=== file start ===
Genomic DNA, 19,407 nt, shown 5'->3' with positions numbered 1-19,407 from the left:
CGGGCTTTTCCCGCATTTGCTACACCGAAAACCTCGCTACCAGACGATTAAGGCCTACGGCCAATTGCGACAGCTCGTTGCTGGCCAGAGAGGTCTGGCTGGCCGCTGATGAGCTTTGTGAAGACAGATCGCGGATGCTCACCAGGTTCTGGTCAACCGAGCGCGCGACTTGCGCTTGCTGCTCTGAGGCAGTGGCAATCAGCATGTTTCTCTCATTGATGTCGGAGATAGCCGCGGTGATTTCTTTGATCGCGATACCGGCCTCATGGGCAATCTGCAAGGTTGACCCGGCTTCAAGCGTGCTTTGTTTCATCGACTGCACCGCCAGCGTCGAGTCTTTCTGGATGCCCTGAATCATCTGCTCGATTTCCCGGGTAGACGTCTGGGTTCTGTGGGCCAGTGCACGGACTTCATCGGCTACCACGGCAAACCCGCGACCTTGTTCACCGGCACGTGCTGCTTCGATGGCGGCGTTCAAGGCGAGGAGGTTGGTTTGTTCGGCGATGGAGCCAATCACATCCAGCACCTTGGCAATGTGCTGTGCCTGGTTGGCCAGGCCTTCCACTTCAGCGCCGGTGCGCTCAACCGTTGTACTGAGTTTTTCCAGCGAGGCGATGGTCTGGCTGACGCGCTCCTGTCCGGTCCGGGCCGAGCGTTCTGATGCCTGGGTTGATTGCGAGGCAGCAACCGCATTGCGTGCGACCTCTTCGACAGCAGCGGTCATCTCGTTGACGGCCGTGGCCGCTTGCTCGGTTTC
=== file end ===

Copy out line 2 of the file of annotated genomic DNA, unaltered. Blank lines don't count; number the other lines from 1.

CGGGCTTTTCCCGCATTTGCTACACCGAAAACCTCGCTACCAGACGATTAAGGCCTACGGCCAATTGCGACAGCTCGTTGCTGGCCAGAGAGGTCTGGCTGGCCGCTGATGAGCTTTGTGAAGACAGATCGCGGATGCTCACCAGGTTCTGGTCAACCGAGCGCGCGACTTGCGCTTGCTGCTCTGAGGCAGTGGCAATCAGCATGTTTCTCTCATTGATGTCGGAGATAGCCGCGGTGATTTCTTTGATCGCGATACCGGCCTCATGGGCAATCTGCAAGGTTGACCCGGCTTCAAGCGTGCTTTGTTTCATCGACTGCACCGCCAGCGTCGAGTCTTTCTGGATGCCCTGAATCATCTGCTCGATTTCCCGGGTAGACGTCTGGGTTCTGTGGGCCAGTGCACGGACTTCATCGGCTACCACGGCAAACCCGCGACCTTGTTCACCGGCACGTGCTGCTTCGATGGCGGCGTTCAAGGCGAGGAGGTTGGTTTGTTCGGCGATGGAGCCAATCACATCCAGCACCTTGGCAATGTGCTGTGCCTGGTTGGCCAGGCCTTCCACTTCAGCGCCGGTGCGCTCAACCGTTGTACTGAGTTTTTCCAGCGAGGCGATGGTCTGGCTGACGCGCTCCTGTCCGGTCCGGGCCGAGCGTTCTGATGCCTGGGTTGATTGCGAGGCAGCAACCGCATTGCGTGCGACCTCTTCGACAGCAGCGGTCATCTCGTTGACGGCCGTGGCCGCTTGCTCGGTTTC